Whitelisting and blacklisting are incredibly versatile tools. They are by no means limited to just fighting fraud. Indeed they can serve a much greater purpose: campaign optimization.
A lot of times subIDs simply aren’t going to perform well for a given ad, even if they seem like they would. If subIDs are just losing you money or if the traffic isn’t converting, then it’s time to cut them loose.
This kind of triage will improve overall campaign efficiency and help you better utilise your budget.
So by selectively blacklisting underperforming subIDs, you can continuously improve the quality of the traffic that an advertiser receives. In this way, blacklisting can have a very positive effect on CTR (Click Through Rate) and CR (Conversion Rate).
But it’s not just blacklisting that is useful in this regard.
Likewise, whitelisting can be excellent for campaign optimization, as well. If you have already run a similar ad in the past, then you likely know which subIDs led to the best CTR/CR. In a case like this, you could whitelist all of the same subIDs that performed well last time and use that as your springboard.
Black/whitelists on s
Perhaps the best way to look at blacklisting and whitelisting is through the lens of social media.
Blacklisting is like blocking people on Twitter. Whereas whitelisting is like having your entire profile on private and choosing each person that you allow into this restricted circle.
The automated blacklist
A useful technology is automated blacklisting. Automated blacklisting is a system whereby you can set specific parameters and when a certain subID exceeds them, the system automatically bans it.
This system is particularly useful because it sets a ceiling and a floor, so to speak, for your traffic sources. If CR gets ultra-low or extremely high, then you’re likely dealing with fraud, at which point it’s best to just cut it off at the source automatically.
Mobinner has built-in automated quality controls
These are precisely the kind of built-in quality controls that you’ll have at your disposal at Mobinner.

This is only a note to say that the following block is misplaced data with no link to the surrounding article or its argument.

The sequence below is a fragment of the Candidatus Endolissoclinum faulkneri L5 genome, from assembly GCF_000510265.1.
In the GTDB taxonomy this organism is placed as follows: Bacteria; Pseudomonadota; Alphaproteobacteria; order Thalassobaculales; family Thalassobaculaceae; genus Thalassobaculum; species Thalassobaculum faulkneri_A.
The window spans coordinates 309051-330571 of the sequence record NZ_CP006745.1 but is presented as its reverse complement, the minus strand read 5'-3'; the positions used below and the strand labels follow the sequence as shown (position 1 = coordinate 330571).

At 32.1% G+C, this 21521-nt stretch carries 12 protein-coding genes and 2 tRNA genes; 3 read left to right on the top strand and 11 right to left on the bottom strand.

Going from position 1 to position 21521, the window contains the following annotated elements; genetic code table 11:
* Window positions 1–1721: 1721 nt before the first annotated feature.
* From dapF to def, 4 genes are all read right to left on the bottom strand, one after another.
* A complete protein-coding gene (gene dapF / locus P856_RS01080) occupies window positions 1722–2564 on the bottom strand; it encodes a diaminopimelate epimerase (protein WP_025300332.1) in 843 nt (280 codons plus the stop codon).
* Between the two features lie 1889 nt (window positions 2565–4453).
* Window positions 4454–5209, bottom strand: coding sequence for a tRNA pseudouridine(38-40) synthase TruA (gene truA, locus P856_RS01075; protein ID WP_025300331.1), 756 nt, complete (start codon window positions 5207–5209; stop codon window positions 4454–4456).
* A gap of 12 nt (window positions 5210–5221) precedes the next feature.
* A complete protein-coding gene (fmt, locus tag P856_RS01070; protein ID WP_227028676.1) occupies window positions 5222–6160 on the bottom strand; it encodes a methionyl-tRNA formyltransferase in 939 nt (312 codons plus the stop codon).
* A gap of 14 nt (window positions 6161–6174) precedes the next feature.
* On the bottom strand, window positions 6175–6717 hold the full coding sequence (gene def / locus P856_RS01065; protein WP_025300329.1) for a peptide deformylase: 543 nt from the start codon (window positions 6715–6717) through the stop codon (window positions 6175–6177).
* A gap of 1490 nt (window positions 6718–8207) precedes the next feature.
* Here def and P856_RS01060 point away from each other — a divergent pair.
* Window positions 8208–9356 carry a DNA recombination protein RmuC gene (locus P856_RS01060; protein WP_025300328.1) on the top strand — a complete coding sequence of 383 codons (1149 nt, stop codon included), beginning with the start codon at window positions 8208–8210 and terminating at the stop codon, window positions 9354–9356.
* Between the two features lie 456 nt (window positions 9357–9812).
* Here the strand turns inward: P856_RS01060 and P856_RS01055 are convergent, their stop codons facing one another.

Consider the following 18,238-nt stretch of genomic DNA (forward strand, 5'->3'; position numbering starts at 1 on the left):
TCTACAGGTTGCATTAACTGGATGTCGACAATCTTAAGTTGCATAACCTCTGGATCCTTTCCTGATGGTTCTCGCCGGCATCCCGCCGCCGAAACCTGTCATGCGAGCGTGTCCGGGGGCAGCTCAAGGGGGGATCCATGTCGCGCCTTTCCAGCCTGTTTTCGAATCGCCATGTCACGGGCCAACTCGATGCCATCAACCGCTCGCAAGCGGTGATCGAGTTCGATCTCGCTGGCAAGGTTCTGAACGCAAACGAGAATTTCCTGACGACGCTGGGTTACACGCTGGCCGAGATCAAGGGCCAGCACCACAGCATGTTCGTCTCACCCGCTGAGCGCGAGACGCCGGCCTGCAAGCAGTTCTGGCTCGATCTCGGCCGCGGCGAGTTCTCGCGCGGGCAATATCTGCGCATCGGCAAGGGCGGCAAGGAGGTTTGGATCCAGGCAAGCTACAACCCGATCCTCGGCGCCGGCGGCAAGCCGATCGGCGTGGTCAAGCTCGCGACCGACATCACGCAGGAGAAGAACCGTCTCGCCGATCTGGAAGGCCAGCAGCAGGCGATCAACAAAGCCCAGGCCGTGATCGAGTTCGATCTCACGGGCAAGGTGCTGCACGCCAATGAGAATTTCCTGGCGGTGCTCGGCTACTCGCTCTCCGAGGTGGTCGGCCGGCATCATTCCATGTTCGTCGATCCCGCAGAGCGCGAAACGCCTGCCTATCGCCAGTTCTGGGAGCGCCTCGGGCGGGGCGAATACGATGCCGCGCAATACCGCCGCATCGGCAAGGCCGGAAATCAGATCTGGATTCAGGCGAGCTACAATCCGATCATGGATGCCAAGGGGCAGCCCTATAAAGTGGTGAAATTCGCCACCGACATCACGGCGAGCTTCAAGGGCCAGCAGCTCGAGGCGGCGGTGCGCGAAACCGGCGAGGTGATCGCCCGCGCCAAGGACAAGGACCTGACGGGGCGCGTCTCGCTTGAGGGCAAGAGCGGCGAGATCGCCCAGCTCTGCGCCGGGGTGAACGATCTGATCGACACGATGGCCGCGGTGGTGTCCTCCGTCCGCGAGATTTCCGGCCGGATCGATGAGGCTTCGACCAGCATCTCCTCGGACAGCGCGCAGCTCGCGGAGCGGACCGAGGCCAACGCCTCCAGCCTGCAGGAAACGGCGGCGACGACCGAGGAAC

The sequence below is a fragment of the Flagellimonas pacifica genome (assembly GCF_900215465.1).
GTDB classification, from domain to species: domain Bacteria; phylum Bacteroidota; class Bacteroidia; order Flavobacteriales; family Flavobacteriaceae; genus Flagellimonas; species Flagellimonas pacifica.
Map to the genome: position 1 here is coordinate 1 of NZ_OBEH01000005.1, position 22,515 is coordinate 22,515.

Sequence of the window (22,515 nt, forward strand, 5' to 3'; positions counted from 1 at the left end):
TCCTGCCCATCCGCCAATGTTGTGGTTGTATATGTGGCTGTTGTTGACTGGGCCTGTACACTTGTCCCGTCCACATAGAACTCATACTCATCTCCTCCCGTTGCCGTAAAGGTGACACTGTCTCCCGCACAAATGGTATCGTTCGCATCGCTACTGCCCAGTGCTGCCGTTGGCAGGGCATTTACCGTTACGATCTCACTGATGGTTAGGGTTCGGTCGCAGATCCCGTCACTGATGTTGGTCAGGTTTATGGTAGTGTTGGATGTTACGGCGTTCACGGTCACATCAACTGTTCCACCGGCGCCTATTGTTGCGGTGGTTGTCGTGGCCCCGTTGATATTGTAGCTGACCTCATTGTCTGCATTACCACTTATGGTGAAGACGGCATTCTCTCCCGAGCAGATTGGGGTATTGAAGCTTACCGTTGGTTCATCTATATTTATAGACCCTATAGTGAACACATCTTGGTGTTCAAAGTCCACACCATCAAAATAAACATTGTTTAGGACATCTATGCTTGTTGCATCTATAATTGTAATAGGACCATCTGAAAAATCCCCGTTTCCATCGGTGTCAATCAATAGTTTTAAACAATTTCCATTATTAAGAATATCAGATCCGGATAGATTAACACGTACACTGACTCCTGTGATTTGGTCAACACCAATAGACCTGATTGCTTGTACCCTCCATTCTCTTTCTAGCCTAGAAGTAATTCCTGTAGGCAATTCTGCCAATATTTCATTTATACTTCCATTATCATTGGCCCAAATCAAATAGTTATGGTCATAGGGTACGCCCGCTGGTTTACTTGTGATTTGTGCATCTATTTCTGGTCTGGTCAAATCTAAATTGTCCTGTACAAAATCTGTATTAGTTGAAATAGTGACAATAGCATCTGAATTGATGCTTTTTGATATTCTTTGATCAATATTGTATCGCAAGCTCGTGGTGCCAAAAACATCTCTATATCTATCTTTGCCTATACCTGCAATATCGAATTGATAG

When you run a campaign on the Mobinner DSP, you can set automatic optimization parameters. You can set a minimum and maximum CR and automatically ban subIDs that exist outside of this range.
This kind of CR control allows you to automatically fight fraught and nix subIDs that just aren’t up to snuff. Check out Mobinner DSP here.
Simple tools, powerful results
By now, you’ve got a pretty good idea of the different applications of both blacklisting and whitelisting in the programmatic advertising industry.
Both of these tools are critical to managing fraud and optimizing traffic sources. Neither is particularly complicated or difficult to use in and of itself. It is deciding when to use these tools that can be the real conundrum.
Blacklisting and whitelisting are tools that, at least in digital advertising, are generally used to control traffic quality by choosing the subIDs on which an ad can be run. A subID is the end publisher, generally either an app or a website.
Blacklisting is the choosing of specific subIDs to exclude.
Whitelisting is the choosing of specific subIDs to include. In this case the list is generally built from scratch or a replica of an existing, proven list.
Both are extremely useful for the controlling of traffic quality, optimization of campaigns, and the limitation of fraud.